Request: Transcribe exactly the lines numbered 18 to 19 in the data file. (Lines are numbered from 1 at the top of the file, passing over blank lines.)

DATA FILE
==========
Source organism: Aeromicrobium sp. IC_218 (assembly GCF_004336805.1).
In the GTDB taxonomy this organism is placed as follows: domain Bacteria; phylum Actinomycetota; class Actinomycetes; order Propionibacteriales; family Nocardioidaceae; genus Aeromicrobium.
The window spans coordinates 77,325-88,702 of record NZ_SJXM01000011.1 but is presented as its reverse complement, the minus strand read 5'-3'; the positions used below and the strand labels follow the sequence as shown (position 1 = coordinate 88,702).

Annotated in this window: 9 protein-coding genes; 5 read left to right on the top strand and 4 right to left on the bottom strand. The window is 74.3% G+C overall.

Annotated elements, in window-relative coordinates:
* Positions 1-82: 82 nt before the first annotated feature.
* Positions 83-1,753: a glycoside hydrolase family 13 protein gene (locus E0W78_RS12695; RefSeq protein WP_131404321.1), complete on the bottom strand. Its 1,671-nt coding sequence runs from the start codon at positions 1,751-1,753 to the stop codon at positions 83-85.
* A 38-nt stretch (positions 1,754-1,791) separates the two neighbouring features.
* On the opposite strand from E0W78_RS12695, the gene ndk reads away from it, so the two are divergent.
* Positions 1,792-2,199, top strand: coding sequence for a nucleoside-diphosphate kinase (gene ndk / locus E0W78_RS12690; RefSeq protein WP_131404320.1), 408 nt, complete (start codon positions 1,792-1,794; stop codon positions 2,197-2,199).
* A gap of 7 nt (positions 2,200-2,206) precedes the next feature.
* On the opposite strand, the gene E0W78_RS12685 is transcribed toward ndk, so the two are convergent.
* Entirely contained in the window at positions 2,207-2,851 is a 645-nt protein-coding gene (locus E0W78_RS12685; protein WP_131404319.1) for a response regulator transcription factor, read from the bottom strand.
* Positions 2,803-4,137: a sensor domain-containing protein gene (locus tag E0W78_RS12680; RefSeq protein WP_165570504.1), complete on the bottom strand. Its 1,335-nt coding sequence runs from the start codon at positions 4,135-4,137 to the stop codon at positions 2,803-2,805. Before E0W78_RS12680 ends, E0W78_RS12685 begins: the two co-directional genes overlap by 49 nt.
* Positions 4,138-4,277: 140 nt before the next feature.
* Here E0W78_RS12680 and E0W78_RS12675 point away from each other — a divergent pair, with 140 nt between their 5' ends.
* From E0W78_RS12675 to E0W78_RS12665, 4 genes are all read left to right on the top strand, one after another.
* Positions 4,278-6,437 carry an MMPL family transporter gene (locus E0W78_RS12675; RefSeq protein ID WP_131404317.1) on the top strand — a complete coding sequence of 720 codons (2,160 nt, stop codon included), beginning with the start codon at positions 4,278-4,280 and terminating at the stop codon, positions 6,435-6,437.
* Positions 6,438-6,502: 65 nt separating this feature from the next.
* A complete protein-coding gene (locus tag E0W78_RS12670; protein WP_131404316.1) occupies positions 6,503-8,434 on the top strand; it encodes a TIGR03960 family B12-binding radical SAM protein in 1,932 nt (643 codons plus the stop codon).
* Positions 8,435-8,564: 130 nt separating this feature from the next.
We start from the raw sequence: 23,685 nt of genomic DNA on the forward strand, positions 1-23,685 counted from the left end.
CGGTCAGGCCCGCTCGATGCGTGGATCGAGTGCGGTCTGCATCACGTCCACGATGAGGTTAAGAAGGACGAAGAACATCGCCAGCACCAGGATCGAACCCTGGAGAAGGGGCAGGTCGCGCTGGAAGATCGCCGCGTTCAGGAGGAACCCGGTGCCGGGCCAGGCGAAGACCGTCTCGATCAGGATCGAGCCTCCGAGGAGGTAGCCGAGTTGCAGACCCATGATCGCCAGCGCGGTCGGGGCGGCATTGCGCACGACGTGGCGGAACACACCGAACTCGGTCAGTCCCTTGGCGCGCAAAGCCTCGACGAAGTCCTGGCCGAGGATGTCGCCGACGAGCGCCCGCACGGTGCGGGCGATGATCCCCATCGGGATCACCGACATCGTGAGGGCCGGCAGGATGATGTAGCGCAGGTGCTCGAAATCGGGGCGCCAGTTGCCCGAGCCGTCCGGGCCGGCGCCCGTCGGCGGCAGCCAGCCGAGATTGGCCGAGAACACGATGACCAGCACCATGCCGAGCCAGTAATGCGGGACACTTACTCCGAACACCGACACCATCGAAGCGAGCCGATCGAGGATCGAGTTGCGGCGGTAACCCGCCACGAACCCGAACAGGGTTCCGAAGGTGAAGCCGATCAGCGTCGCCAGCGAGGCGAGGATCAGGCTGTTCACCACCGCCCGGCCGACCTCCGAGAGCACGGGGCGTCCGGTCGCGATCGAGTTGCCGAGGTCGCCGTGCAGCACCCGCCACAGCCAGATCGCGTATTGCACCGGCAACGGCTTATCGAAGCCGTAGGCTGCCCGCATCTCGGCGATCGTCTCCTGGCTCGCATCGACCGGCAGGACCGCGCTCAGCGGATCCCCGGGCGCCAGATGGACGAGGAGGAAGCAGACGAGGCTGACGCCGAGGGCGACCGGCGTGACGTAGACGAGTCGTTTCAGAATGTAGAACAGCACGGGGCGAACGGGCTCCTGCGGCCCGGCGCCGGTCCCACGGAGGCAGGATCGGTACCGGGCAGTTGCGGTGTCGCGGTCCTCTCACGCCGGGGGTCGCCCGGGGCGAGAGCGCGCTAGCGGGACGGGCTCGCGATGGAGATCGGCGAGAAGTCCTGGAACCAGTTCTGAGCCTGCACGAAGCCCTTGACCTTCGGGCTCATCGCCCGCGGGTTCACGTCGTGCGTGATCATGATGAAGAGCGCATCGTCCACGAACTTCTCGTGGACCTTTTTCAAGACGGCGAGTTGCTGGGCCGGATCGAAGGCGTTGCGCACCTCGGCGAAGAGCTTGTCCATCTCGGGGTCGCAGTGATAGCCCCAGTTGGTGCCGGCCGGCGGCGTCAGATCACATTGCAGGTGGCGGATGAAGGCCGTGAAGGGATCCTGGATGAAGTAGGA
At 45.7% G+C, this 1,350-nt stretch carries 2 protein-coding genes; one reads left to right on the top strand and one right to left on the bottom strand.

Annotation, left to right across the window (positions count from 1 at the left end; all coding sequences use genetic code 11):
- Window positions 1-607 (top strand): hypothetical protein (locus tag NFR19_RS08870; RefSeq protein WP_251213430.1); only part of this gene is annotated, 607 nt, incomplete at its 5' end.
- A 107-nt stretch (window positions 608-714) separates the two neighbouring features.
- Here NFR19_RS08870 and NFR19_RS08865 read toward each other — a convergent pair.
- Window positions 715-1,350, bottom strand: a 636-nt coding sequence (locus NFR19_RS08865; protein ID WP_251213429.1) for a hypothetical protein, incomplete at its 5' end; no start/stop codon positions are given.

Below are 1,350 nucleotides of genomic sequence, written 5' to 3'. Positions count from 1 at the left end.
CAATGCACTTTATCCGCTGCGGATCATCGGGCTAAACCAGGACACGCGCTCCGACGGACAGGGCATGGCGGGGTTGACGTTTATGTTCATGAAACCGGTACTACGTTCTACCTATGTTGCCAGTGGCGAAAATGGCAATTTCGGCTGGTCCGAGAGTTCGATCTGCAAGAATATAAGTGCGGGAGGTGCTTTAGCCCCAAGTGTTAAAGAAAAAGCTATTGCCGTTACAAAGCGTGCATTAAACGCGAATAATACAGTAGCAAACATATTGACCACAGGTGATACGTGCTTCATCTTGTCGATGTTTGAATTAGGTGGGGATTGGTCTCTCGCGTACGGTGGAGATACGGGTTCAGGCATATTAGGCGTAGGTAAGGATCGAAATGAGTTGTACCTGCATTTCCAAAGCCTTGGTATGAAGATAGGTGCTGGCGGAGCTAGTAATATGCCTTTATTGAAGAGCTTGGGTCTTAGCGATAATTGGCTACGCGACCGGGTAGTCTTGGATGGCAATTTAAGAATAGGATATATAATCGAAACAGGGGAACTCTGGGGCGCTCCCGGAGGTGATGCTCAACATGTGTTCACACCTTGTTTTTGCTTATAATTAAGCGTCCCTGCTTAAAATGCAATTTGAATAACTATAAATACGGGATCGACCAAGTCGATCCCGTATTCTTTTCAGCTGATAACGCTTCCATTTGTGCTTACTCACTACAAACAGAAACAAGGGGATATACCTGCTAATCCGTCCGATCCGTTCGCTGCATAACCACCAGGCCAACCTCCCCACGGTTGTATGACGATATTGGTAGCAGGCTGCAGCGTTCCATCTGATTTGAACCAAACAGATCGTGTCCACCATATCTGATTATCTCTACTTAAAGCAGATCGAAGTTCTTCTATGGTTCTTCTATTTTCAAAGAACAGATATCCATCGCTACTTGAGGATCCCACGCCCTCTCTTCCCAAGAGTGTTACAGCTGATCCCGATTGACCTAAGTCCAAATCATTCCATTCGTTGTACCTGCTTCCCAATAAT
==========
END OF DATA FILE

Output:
* Positions 4,278-6,437 carry an MMPL family transporter gene (locus E0W78_RS12675; RefSeq protein ID WP_131404317.1) on the top strand — a complete coding sequence of 720 codons (2,160 nt, stop codon included), beginning with the start codon at positions 4,278-4,280 and terminating at the stop codon, positions 6,435-6,437.
* Positions 6,438-6,502: 65 nt separating this feature from the next.